How to define disability arts has long been debated within disability arts history. Here you can explore deposits that try to answer and develop that question. These images and quotations outline core principles of the Disability Arts Movement, how disability arts and disability politics inform each other and why disability arts contributed to disabled people's self-esteem.

Disability arts can be a whole lot of different things: it can be a celebration of disabled people’s lives; it can be very beautiful, very aesthetic; or it can be very politicised.

Tony Heaton, interviewed for Disability Now magazine, 2007

Many of the images we see of disability are imposed upon us from outside – the able-bodied view of disability. I try to find my own voice.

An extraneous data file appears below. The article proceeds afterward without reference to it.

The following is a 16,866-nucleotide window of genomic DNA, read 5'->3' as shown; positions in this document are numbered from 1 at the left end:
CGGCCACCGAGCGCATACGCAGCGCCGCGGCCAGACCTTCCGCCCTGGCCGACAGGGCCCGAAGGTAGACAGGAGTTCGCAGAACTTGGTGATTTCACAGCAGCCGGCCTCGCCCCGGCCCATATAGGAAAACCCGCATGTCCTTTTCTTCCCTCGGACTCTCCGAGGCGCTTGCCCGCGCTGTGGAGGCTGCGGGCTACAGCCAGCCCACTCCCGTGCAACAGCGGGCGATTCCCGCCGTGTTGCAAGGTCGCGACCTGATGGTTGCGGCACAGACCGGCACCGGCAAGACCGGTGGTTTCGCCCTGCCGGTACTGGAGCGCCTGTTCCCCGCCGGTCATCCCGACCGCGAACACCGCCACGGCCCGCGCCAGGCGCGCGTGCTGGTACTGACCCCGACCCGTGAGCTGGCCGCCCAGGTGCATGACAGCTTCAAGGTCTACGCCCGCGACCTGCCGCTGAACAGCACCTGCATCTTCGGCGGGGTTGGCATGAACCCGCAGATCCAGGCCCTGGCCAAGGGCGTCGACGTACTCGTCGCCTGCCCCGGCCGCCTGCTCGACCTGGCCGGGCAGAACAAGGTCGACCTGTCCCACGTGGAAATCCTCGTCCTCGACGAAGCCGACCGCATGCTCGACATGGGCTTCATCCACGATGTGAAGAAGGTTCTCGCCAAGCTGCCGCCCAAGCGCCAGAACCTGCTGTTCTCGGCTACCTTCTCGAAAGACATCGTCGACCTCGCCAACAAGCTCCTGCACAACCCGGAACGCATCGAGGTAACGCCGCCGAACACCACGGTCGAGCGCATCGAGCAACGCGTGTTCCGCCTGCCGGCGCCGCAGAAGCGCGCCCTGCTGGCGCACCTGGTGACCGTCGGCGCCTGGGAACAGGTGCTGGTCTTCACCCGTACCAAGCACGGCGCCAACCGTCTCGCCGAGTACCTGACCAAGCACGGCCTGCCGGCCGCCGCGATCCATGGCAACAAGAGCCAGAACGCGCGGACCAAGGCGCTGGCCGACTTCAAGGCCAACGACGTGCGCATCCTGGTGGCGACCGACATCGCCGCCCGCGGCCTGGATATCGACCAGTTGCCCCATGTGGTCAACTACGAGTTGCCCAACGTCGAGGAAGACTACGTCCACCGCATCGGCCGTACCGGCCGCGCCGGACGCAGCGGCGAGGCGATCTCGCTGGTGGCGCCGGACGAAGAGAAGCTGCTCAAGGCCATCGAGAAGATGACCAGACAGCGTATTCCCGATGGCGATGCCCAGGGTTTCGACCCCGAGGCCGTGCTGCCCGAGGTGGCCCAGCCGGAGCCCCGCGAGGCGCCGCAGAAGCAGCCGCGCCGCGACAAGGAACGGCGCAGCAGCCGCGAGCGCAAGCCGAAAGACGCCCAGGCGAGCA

Nancy Willis, interviewed for Disability Arts In London, September 1994

The Disability Arts Movement is one of the highlights of our struggle. It has given us the confidence to express those emotions we have been denied… It is fun. Disability Arts has given us a community and, importantly, an audience.

Steve Cribb, The Price of Nice – are Disabled Artists Cotton-wooled?

I don’t think disability arts would have been possible without disability politics coming first… Our politics teach us that we are oppressed, not inferior… They have taught us, not simply to value ourselves, but to value ourselves as disabled people.

Allan Sutherland, Disability Arts, Disability Politics, 1989